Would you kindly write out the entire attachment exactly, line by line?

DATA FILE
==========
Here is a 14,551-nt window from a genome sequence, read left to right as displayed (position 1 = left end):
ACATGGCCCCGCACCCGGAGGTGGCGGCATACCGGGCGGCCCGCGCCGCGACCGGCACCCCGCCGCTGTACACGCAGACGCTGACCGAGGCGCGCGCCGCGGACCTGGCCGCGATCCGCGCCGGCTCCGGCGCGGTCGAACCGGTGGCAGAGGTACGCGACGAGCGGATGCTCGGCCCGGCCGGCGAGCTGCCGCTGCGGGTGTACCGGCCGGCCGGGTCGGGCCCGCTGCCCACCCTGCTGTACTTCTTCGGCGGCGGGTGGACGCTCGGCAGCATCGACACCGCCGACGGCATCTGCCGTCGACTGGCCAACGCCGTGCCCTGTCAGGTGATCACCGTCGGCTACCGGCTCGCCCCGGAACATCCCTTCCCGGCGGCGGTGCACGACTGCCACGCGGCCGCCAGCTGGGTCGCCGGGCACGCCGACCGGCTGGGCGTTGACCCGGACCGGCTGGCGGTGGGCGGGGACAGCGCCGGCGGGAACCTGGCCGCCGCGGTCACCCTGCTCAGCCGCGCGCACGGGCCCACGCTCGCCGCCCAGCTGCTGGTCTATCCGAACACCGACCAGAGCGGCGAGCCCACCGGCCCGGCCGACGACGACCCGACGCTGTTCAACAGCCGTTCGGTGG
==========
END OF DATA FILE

Here is a 14,551-nt window from a genome sequence, read left to right as displayed (position 1 = left end):
ACATGGCCCCGCACCCGGAGGTGGCGGCATACCGGGCGGCCCGCGCCGCGACCGGCACCCCGCCGCTGTACACGCAGACGCTGACCGAGGCGCGCGCCGCGGACCTGGCCGCGATCCGCGCCGGCTCCGGCGCGGTCGAACCGGTGGCAGAGGTACGCGACGAGCGGATGCTCGGCCCGGCCGGCGAGCTGCCGCTGCGGGTGTACCGGCCGGCCGGGTCGGGCCCGCTGCCCACCCTGCTGTACTTCTTCGGCGGCGGGTGGACGCTCGGCAGCATCGACACCGCCGACGGCATCTGCCGTCGACTGGCCAACGCCGTGCCCTGTCAGGTGATCACCGTCGGCTACCGGCTCGCCCCGGAACATCCCTTCCCGGCGGCGGTGCACGACTGCCACGCGGCCGCCAGCTGGGTCGCCGGGCACGCCGACCGGCTGGGCGTTGACCCGGACCGGCTGGCGGTGGGCGGGGACAGCGCCGGCGGGAACCTGGCCGCCGCGGTCACCCTGCTCAGCCGCGCGCACGGGCCCACGCTCGCCGCCCAGCTGCTGGTCTATCCGAACACCGACCAGAGCGGCGAGCCCACCGGCCCGGCCGACGACGACCCGACGCTGTTCAACAGCCGTTCGGTGG